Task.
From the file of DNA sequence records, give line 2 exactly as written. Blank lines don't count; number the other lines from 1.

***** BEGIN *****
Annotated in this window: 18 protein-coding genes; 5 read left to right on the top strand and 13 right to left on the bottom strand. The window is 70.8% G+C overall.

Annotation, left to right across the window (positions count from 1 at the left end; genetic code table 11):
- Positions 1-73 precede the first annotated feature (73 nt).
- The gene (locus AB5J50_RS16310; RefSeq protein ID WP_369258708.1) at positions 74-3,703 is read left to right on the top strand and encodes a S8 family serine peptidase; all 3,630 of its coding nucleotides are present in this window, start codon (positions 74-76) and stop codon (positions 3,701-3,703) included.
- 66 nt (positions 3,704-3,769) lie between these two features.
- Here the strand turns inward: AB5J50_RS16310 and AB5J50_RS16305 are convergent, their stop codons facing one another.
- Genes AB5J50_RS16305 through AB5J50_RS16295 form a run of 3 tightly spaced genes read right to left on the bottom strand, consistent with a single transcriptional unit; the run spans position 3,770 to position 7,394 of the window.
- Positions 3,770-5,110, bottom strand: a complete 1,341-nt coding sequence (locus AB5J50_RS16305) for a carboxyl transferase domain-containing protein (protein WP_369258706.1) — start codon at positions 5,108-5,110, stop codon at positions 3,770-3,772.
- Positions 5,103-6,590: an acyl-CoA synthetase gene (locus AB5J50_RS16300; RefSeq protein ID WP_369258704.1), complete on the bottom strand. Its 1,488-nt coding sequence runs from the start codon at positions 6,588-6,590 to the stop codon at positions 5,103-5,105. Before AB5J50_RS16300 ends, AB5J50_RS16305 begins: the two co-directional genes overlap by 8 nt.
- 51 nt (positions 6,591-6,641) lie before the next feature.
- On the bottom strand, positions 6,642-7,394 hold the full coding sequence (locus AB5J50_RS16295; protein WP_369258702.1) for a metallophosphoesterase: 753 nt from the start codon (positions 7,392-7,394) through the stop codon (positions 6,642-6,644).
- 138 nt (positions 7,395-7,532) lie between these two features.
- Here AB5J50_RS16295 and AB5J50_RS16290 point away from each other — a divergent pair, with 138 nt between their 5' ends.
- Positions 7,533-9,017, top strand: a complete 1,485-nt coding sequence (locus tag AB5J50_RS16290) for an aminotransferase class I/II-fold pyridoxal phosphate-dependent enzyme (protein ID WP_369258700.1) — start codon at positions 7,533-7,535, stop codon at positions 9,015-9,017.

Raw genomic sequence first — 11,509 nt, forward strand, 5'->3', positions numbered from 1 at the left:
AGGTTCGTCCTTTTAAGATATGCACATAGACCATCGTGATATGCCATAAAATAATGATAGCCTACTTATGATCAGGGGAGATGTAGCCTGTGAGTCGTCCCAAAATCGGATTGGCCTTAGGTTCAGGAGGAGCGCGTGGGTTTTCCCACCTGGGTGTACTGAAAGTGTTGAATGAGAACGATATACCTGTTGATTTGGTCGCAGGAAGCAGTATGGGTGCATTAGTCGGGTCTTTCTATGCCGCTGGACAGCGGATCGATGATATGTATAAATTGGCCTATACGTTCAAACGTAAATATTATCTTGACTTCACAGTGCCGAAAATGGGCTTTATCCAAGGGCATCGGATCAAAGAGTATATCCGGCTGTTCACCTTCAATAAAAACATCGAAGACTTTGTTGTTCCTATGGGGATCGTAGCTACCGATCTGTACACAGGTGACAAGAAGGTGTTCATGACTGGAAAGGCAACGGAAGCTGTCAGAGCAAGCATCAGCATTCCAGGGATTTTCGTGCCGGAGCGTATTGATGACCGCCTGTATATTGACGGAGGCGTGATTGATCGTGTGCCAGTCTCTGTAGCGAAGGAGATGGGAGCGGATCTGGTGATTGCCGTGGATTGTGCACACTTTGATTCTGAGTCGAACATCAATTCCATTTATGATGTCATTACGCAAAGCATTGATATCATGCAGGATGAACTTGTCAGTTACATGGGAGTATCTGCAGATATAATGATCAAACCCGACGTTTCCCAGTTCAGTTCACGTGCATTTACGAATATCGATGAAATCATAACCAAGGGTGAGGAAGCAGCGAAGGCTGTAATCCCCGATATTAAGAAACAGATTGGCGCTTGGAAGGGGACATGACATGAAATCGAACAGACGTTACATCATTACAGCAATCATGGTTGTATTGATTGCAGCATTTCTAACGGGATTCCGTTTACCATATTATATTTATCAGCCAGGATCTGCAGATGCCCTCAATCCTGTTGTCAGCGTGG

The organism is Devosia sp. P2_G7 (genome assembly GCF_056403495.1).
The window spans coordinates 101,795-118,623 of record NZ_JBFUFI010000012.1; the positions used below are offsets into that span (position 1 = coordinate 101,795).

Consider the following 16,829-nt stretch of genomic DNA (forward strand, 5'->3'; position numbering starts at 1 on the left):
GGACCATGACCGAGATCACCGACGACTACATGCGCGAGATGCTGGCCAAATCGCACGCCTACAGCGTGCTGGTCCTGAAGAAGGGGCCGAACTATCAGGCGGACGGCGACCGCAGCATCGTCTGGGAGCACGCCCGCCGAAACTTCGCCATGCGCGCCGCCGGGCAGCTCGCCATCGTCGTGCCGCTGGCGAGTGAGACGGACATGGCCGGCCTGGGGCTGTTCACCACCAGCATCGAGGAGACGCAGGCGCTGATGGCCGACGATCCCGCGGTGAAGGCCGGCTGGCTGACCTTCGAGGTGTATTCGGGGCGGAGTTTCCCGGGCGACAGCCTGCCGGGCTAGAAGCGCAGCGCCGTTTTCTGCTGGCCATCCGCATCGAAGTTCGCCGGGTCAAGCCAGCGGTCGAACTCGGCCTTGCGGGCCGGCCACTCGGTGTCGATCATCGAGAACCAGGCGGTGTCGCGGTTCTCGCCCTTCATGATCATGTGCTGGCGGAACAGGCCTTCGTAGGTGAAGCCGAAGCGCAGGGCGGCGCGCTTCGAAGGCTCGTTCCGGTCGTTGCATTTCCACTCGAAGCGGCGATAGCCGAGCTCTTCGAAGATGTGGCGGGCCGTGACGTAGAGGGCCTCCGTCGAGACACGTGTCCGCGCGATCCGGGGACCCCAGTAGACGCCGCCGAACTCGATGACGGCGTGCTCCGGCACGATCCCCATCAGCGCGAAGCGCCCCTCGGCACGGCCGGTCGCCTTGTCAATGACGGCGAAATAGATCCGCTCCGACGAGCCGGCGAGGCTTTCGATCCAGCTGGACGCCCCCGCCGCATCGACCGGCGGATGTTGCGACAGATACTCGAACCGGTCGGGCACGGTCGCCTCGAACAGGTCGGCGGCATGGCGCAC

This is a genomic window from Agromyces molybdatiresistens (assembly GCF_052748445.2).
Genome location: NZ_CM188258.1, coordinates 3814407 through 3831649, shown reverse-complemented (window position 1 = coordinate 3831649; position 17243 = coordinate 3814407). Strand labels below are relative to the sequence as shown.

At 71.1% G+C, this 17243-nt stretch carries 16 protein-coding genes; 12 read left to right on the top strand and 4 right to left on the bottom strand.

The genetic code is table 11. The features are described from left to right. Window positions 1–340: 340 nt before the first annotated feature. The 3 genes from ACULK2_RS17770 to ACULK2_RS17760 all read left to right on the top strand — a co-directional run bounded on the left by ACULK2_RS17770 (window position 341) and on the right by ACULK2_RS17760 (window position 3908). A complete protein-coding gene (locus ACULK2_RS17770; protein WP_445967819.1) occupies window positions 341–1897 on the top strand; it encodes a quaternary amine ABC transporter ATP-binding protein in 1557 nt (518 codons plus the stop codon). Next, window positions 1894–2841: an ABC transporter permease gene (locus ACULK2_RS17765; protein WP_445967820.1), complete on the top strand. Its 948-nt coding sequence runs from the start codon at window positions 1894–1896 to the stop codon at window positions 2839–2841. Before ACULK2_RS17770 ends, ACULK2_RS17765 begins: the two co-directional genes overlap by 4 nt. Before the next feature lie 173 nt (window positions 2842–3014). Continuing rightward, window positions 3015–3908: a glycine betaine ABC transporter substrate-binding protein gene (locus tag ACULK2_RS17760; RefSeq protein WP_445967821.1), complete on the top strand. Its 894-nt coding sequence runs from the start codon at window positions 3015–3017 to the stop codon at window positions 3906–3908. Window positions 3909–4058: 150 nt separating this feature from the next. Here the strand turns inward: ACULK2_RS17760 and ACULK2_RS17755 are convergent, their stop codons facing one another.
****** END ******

Annotation, left to right across the window (positions count from 1 at the left end; genetic code table 11):